17. 17. Step 2: Formatting the new File System <ul><li>Assuming you just created partition #3 on /dev/hdb, the partition you just created is now called /dev/hdb3. You must now format that partition. </li></ul><ul><li>Partitions are formatted using the mkfs command. There is a special mkfs, called /sbin/mkfs.ext2 , used to format Linux EXT2 file systems. </li></ul><ul><ul><li>Usage: /sbin/mkfs.ext2 <partition to format> </li></ul></ul><ul><ul><li>e.g. /sbin/mkfs.ext2 /dev/hdb3 </li></ul></ul>
  18. 18. Step 3: Choosing and Creating a Mount Point <ul><li>Now that you have a fresh chunk of useable disk space, you need to decide how you will access it. </li></ul><ul><li>You must choose a unique and empty directory path to be associated with your partition – this is referred to its mount point. </li></ul><ul><li>For example, if you’ve created a partition /dev/hdb2, and you want to access its disk space via the path /newdisk, you must first create the path /newdisk (“mkdir /newdisk”) and we must then mount the partition on that path. </li></ul>
  19. 19. Step 4: Mounting the New Partition <ul><li>After choosing and creating a mount point, you can mount the partition using the UNIX mount command: </li></ul><ul><ul><li>mount [options] <partition> <mount point> For example: mount –t ext2 /dev/hdb3 /newdisk </li></ul></ul><ul><ul><li>( -t specifies file system type) </li></ul></ul><ul><li>After mounting the file system, you are now ready to use it! </li></ul>
  20. 20. Viewing Mounted File Systems <ul><li>You can view mounted file systems using the “df –k” command: </li></ul><ul><li>Filesystem 1k-blocks Used Available Use% Mounted on </li></ul><ul><li>/dev/hda5 3309736 913788 2227820 29% / </li></ul><ul><li>/dev/hdb1 495204 13 469623 0% /home </li></ul>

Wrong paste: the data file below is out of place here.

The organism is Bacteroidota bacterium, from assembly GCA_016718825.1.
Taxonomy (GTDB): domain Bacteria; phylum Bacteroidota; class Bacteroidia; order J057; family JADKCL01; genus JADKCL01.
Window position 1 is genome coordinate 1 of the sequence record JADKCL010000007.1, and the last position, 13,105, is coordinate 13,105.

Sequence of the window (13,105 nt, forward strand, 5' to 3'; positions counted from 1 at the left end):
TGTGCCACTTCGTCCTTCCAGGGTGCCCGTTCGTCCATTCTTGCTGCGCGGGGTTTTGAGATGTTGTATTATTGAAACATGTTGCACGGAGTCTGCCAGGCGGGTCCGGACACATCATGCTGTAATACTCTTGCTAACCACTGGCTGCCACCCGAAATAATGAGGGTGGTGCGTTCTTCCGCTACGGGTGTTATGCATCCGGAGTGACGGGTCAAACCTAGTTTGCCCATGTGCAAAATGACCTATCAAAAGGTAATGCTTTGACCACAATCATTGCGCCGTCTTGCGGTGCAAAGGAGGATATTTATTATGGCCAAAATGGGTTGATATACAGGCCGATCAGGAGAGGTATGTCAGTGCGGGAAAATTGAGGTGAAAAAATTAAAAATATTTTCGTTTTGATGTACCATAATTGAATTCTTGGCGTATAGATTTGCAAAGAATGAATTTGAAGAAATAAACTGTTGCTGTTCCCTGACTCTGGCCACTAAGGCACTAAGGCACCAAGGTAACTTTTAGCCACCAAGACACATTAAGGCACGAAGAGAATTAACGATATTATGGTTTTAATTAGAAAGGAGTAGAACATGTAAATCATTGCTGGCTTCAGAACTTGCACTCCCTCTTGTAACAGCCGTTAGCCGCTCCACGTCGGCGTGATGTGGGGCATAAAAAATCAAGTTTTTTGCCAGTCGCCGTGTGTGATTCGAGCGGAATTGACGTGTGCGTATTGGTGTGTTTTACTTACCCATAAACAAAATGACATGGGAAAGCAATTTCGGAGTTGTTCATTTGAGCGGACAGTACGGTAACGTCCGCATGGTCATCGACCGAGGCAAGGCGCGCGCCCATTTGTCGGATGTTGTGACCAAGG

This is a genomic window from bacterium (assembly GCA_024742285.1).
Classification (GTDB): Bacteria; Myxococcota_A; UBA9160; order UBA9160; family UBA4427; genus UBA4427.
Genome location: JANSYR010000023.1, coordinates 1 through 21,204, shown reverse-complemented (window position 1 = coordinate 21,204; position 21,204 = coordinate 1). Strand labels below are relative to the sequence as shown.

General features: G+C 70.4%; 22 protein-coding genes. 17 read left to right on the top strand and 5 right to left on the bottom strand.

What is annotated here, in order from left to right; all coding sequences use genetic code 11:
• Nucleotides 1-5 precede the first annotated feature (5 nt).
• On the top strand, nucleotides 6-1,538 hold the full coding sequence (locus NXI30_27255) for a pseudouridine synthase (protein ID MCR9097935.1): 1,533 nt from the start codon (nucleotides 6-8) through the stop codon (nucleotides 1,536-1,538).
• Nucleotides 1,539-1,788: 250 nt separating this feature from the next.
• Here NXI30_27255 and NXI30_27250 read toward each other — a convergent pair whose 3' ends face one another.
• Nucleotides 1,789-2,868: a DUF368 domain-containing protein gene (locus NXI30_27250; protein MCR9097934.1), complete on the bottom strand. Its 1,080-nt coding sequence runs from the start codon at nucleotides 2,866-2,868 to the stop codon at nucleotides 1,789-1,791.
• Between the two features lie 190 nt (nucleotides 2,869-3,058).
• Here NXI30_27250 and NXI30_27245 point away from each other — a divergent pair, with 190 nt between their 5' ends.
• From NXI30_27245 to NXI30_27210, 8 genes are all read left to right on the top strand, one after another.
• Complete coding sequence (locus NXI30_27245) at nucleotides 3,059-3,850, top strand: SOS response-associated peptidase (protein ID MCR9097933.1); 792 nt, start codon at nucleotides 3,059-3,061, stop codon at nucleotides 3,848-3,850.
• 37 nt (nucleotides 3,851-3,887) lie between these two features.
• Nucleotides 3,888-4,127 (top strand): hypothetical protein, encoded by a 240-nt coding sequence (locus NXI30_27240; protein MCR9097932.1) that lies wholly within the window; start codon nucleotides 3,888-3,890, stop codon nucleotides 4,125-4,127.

21. 21. Unmounting File Systems <ul><li>File systems are unmounted with the umount command: </li></ul><ul><ul><li>umount <mount point> </li></ul></ul><ul><ul><li>For example: umount /newdisk </li></ul></ul><ul><li>File systems should only be unmounted when they are not in use. </li></ul>
  22. 22. Typical Directory Structure <ul><li>Note: Not all directory paths have their own partitions – in fact, a system may only have 1 partition! </li></ul><ul><li>/ - begins the file system structure (root) </li></ul><ul><li>/boot - kernel files </li></ul><ul><li>/usr – scripts and binary applications </li></ul><ul><li>/sbin – basic system tools </li></ul><ul><li>/home – user home directories </li></ul><ul><li>/var – log files and other time sensitive data </li></ul><ul><li>/etc – configuration files </li></ul><ul><li>/dev – device drivers </li></ul><ul><li>/opt – typical install location for some commercial software </li></ul><ul><li>/tmp – temporary storage </li></ul><ul><li>/mnt – mount points for floppy disks and CD-ROMS </li></ul><ul><li>swap – swap space </li></ul>
  23. 23. Sample Directory Tree with Mount Points
  24. 24. /etc/fstab <ul><li>Specifies what partitions to mount automatically during boot time. </li></ul><ul><li>Entry format: < partition> <mount point> <fs type> <parameters*> <fs_freq*> <fs_passno*> Sample entry: /dev/hda3 /newdisk ext2 defaults 1 2 </li></ul><ul><ul><li>*These fields are usually set to defaults, 1 and 2, respectively. </li></ul></ul><ul><li>For entries in /etc/fstab, you can run mount command with just mount point: > mount /tmp To mount all file systems in /etc/fstab: > mount -a </li></ul>
  25. 25. Exercises/Problems <ul><li>How do you rename a the mount point associated with a partition? (I.e. change the mount point for /dev/hdb3 from /newdisk to /home?) </li></ul><ul><li>What do you do if you’re running out of disk space on a new partition? </li></ul><ul><li>What do you need to do after you’ve added a new hard drive? </li></ul>
  26. 26. Homework <ul><li>As Assigned in class… </li></ul>